This is the most venomous fish known. It reaches up to 35 cm in length and lives in the Indo-Pacific region and northern Australian waters, from Brisbane to 600 km north of Perth. Stonefish may be found from exposed sand and mud in tidal inlets to depths of 40 m. Lying on the sea bed, it is perfectly camouflaged and looks exactly like an encrusted rock. It feeds on small fish and shrimps. When they swim by, the stonefish opens its mouth with lightning speed and gulps them down. The whole attack lasts for just 0,015 seconds.

          Because the stonefish is vulnerable to attacks by bottom-feeding sharks and rays, it has found a way to defend itself- there is a row of 13 venomous spines along its back. In fact, the victim is the one who injures oneself. The stonefish is only dangerous if stepped on or caught. The thirteen dorsal spines project from venom glands along the back and venom is involuntarily expelled when pressure is exercised upon them. Then, a few weeks pass before the glands regenerate and recharge.

          The sting causes excruciating pain and a tremendous swelling rapidly develops with death of tissues. The severity of the symptoms depends on the depth of penetration and the number of spines involved. The effects of the venom are muscle weakness, temporary paralysis and shock, which may result in death if not treated. Fatalities are known in the Indo-Pacific region but not in Australian waters.

          One can prevent oneself from stonefish injury by wearing thick-soled shoes and treading very lightly- spines can piece through a shoe!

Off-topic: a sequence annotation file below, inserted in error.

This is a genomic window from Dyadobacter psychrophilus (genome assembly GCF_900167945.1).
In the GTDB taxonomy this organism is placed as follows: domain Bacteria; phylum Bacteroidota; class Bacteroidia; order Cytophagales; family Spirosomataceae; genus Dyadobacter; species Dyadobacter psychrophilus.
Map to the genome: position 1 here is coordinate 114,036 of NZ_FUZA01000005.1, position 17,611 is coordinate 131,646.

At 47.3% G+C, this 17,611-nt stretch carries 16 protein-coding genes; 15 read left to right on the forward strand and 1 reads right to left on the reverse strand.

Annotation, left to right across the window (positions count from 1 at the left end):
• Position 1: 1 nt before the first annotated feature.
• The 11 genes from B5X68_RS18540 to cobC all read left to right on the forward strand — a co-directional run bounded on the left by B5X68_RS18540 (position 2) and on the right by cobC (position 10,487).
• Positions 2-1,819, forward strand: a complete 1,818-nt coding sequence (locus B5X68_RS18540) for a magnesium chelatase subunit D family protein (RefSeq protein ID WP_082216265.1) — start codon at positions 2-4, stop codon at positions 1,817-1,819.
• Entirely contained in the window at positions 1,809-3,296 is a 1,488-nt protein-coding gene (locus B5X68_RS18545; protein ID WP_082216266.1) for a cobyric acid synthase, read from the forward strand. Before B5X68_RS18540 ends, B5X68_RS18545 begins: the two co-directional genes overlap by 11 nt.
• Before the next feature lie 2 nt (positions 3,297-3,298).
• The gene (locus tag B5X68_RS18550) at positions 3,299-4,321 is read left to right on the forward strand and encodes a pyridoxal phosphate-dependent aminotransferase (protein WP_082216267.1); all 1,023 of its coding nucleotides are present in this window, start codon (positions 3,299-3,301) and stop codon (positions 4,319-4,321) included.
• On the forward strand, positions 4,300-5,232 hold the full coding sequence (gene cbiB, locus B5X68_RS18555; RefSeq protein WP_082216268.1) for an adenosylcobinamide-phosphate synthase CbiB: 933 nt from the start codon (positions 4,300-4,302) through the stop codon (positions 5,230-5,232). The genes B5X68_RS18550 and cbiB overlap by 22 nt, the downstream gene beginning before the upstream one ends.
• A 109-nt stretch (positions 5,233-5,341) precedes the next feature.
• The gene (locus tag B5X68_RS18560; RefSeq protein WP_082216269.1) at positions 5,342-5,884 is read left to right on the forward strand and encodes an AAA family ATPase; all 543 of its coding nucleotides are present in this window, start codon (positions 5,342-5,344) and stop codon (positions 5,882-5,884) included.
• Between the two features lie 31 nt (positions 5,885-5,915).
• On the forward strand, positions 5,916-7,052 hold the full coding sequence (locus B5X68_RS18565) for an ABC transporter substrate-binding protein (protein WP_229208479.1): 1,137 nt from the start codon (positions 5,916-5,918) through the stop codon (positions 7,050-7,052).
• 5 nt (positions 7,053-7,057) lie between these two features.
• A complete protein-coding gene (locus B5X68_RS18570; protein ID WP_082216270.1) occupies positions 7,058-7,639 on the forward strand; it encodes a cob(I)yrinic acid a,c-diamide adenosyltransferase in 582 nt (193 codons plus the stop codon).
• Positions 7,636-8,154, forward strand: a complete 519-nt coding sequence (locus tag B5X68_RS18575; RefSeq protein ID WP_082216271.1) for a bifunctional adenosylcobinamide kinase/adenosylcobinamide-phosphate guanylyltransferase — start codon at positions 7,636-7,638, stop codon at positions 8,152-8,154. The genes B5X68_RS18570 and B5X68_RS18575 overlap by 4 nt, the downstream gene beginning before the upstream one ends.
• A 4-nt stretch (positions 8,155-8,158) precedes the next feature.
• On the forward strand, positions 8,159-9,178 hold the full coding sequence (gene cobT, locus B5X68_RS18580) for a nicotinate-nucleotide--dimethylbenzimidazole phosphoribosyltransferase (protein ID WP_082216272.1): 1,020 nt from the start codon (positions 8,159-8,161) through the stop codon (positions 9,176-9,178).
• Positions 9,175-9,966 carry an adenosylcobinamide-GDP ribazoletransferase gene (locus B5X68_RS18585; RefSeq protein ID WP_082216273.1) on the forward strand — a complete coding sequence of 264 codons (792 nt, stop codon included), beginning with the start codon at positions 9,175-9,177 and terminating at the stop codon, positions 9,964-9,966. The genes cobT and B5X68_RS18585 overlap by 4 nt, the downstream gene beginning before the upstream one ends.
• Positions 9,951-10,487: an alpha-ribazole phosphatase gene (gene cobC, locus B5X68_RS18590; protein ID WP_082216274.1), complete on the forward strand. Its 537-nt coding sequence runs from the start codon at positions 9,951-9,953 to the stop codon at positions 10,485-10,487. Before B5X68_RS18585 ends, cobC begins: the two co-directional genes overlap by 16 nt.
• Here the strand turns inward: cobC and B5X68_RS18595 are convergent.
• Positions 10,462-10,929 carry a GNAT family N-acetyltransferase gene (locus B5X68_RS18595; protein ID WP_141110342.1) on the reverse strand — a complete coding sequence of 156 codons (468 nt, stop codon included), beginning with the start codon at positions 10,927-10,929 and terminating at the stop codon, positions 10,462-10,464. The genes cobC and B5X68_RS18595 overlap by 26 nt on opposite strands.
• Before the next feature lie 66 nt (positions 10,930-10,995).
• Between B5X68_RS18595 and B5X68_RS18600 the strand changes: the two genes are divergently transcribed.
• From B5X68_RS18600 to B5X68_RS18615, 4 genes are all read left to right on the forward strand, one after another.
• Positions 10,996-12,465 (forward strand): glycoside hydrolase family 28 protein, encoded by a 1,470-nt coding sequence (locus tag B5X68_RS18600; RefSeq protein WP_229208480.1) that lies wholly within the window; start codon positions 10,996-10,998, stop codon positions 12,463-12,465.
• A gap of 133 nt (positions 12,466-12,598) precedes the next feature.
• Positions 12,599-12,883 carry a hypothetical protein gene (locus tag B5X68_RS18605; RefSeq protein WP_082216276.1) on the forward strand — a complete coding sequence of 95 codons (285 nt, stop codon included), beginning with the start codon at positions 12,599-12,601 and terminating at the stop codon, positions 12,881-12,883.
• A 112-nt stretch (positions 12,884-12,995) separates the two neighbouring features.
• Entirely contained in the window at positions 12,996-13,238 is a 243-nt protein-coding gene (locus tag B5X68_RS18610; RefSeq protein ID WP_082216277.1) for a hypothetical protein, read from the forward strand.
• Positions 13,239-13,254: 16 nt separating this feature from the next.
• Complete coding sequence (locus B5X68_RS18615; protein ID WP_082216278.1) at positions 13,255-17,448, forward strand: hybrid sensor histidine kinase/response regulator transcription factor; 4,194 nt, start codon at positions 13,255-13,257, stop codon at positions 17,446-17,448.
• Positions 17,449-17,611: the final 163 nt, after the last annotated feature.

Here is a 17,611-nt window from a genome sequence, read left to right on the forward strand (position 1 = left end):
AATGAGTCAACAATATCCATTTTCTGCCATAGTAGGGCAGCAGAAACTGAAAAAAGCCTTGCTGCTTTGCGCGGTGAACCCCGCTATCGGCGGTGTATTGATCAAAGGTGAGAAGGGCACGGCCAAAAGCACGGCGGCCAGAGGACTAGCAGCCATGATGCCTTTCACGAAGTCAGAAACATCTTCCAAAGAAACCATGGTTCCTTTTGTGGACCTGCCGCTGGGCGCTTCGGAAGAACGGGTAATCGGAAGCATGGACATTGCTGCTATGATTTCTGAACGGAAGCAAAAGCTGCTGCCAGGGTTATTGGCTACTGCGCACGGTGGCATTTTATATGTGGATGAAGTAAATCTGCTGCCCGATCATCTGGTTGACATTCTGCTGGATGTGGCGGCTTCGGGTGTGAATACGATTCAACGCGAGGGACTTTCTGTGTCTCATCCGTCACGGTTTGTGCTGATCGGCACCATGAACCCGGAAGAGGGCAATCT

Common Name: Reef Stonefish

          Scientific Name: Synanceia verrucosa

          Family: Scorpaenidae (Scorpionfishes)


          Habitat: Found on open reefs with shallow areas. Some individuals also found occupying coastal habitats of a silty or muddy nature.

          Size/Age: Grows to a length of 380 mm.


          Adaptations:


          Camouflage: The body colour of the Reef Stonefish varies depending on their surrounding environment. They are usually grey-brown in colour with red, yellow and orange blotches. This colour scheme allows the animal to blend in with their habitat, appearing as a rock or stone, as its name suggests. The variation in colour enhances their camouflage appearing as a mossy or algae-covered rock. Remaining stationary for most of the day also aids in its disguise.


          Sit-and-wait predator: This animal is known as an ambush or sit-and-wait predator, using its camouflaged to hide from prey as well as predators. When a prey item approaches, the Reef Stonefish suddenly springs into action gobbling up the surprised animal.


          Venomous spines: The Reef Stonefish has 13 venomous dorsal (top) spines, which are used for protection while resting on the reef. Summary: Body: This animal has a large bulky body adding to its appearance as a rock or stone. Its very large rounded pectoral fins are used for propping its body up and maintaining its balance.


          Locomotion: This animal stays within the confines of its habitat. Any movement is powered mostly by their tail, while their pectoral fins are used for balance. They are not known to migrate.


          Further Information: